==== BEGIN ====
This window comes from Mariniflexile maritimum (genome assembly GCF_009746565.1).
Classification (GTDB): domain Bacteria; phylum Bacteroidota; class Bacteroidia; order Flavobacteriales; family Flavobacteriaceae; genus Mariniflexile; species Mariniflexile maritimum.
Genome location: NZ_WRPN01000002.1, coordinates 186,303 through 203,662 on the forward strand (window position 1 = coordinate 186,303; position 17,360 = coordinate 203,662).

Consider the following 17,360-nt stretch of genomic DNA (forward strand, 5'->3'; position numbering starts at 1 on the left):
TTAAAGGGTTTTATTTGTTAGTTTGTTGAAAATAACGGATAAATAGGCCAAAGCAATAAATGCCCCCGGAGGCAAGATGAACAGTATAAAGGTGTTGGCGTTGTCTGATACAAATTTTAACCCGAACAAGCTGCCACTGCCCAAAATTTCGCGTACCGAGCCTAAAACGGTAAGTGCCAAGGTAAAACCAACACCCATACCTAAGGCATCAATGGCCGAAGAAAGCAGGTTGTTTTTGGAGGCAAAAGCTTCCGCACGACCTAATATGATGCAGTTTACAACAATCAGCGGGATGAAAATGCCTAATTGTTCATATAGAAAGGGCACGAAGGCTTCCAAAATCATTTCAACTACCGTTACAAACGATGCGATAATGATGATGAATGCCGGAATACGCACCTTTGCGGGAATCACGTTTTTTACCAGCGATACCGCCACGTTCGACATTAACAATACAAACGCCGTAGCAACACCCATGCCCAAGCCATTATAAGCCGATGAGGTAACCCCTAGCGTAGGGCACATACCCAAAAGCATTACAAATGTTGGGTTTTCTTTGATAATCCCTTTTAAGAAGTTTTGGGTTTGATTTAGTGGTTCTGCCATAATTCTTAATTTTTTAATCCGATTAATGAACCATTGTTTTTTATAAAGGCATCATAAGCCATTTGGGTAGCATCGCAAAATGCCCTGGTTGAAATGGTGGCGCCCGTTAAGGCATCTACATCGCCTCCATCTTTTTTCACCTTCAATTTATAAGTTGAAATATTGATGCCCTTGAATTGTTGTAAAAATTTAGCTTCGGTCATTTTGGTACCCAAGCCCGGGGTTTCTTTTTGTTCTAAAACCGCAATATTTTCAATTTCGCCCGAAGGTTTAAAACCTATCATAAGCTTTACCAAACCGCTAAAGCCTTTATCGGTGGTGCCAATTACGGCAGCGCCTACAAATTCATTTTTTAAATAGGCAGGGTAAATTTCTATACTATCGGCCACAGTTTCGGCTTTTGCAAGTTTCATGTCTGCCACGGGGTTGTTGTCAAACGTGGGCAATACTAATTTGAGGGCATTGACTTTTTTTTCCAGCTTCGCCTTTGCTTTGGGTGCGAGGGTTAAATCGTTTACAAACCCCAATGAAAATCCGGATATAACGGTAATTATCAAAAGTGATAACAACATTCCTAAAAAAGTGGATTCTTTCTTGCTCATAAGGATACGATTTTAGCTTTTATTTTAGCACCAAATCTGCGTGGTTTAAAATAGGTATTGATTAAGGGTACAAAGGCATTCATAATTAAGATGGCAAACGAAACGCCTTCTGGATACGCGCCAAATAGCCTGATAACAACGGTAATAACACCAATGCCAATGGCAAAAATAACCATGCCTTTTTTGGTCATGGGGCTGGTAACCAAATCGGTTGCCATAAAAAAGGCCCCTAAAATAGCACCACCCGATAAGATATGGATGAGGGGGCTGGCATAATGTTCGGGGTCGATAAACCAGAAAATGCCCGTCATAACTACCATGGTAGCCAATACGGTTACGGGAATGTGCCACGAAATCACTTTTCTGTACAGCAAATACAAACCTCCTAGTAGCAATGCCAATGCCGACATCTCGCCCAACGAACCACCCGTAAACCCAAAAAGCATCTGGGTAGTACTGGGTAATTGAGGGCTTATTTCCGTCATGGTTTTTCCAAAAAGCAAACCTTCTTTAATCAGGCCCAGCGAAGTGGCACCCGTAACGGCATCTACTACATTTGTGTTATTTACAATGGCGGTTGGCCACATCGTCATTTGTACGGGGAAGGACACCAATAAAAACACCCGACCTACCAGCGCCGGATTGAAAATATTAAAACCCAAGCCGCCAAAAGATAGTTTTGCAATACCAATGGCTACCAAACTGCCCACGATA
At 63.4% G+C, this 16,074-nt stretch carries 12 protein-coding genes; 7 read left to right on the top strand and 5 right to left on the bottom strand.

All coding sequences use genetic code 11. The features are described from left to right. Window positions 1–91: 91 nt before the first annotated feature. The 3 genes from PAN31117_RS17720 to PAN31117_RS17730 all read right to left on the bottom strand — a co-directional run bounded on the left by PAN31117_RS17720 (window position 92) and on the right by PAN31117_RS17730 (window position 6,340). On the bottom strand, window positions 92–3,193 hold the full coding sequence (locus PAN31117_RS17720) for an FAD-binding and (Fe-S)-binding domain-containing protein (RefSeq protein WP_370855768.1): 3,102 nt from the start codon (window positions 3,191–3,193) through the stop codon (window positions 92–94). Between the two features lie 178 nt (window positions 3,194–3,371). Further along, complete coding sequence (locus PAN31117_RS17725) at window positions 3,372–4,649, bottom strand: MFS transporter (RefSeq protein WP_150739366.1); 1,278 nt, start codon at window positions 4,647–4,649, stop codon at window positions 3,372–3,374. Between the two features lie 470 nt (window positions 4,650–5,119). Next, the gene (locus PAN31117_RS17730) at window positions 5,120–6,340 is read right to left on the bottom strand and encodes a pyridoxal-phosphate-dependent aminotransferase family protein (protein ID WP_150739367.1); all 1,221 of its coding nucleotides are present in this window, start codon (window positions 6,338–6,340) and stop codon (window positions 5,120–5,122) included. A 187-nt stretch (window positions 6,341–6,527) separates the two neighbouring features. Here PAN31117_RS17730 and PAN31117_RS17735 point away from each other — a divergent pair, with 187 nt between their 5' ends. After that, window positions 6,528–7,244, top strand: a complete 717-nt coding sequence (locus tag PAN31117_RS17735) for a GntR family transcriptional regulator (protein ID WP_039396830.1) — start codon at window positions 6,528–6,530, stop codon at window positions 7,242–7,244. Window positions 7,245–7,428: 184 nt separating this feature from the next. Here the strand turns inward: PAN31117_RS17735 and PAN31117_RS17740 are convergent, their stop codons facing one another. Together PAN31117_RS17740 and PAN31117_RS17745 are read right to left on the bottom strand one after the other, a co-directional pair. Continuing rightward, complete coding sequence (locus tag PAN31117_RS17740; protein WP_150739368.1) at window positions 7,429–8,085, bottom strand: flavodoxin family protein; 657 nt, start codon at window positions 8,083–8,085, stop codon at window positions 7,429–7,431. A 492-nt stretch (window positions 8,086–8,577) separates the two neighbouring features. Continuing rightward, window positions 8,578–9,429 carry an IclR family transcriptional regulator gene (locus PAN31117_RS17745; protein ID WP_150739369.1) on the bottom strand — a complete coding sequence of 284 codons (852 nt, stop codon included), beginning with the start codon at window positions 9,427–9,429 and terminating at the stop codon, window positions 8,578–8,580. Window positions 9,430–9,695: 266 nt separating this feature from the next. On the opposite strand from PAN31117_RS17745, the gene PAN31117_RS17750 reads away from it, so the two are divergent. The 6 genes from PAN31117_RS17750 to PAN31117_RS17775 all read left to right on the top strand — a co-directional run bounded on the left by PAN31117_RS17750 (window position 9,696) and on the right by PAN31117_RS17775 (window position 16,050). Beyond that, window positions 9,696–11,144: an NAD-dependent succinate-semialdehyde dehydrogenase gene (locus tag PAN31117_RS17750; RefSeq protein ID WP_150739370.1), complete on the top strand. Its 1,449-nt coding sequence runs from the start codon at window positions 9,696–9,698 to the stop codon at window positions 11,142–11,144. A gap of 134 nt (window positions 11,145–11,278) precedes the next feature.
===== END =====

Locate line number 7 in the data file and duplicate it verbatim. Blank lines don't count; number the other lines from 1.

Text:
All coding sequences use genetic code 11. The features are described from left to right. Window positions 1–91: 91 nt before the first annotated feature. The 3 genes from PAN31117_RS17720 to PAN31117_RS17730 all read right to left on the bottom strand — a co-directional run bounded on the left by PAN31117_RS17720 (window position 92) and on the right by PAN31117_RS17730 (window position 6,340). On the bottom strand, window positions 92–3,193 hold the full coding sequence (locus PAN31117_RS17720) for an FAD-binding and (Fe-S)-binding domain-containing protein (RefSeq protein WP_370855768.1): 3,102 nt from the start codon (window positions 3,191–3,193) through the stop codon (window positions 92–94). Between the two features lie 178 nt (window positions 3,194–3,371). Further along, complete coding sequence (locus PAN31117_RS17725) at window positions 3,372–4,649, bottom strand: MFS transporter (RefSeq protein WP_150739366.1); 1,278 nt, start codon at window positions 4,647–4,649, stop codon at window positions 3,372–3,374. Between the two features lie 470 nt (window positions 4,650–5,119). Next, the gene (locus PAN31117_RS17730) at window positions 5,120–6,340 is read right to left on the bottom strand and encodes a pyridoxal-phosphate-dependent aminotransferase family protein (protein ID WP_150739367.1); all 1,221 of its coding nucleotides are present in this window, start codon (window positions 6,338–6,340) and stop codon (window positions 5,120–5,122) included. A 187-nt stretch (window positions 6,341–6,527) separates the two neighbouring features. Here PAN31117_RS17730 and PAN31117_RS17735 point away from each other — a divergent pair, with 187 nt between their 5' ends. After that, window positions 6,528–7,244, top strand: a complete 717-nt coding sequence (locus tag PAN31117_RS17735) for a GntR family transcriptional regulator (protein ID WP_039396830.1) — start codon at window positions 6,528–6,530, stop codon at window positions 7,242–7,244. Window positions 7,245–7,428: 184 nt separating this feature from the next. Here the strand turns inward: PAN31117_RS17735 and PAN31117_RS17740 are convergent, their stop codons facing one another. Together PAN31117_RS17740 and PAN31117_RS17745 are read right to left on the bottom strand one after the other, a co-directional pair. Continuing rightward, complete coding sequence (locus tag PAN31117_RS17740; protein WP_150739368.1) at window positions 7,429–8,085, bottom strand: flavodoxin family protein; 657 nt, start codon at window positions 8,083–8,085, stop codon at window positions 7,429–7,431. A 492-nt stretch (window positions 8,086–8,577) separates the two neighbouring features. Continuing rightward, window positions 8,578–9,429 carry an IclR family transcriptional regulator gene (locus PAN31117_RS17745; protein ID WP_150739369.1) on the bottom strand — a complete coding sequence of 284 codons (852 nt, stop codon included), beginning with the start codon at window positions 9,427–9,429 and terminating at the stop codon, window positions 8,578–8,580. Window positions 9,430–9,695: 266 nt separating this feature from the next. On the opposite strand from PAN31117_RS17745, the gene PAN31117_RS17750 reads away from it, so the two are divergent. The 6 genes from PAN31117_RS17750 to PAN31117_RS17775 all read left to right on the top strand — a co-directional run bounded on the left by PAN31117_RS17750 (window position 9,696) and on the right by PAN31117_RS17775 (window position 16,050). Beyond that, window positions 9,696–11,144: an NAD-dependent succinate-semialdehyde dehydrogenase gene (locus tag PAN31117_RS17750; RefSeq protein ID WP_150739370.1), complete on the top strand. Its 1,449-nt coding sequence runs from the start codon at window positions 9,696–9,698 to the stop codon at window positions 11,142–11,144. A gap of 134 nt (window positions 11,145–11,278) precedes the next feature.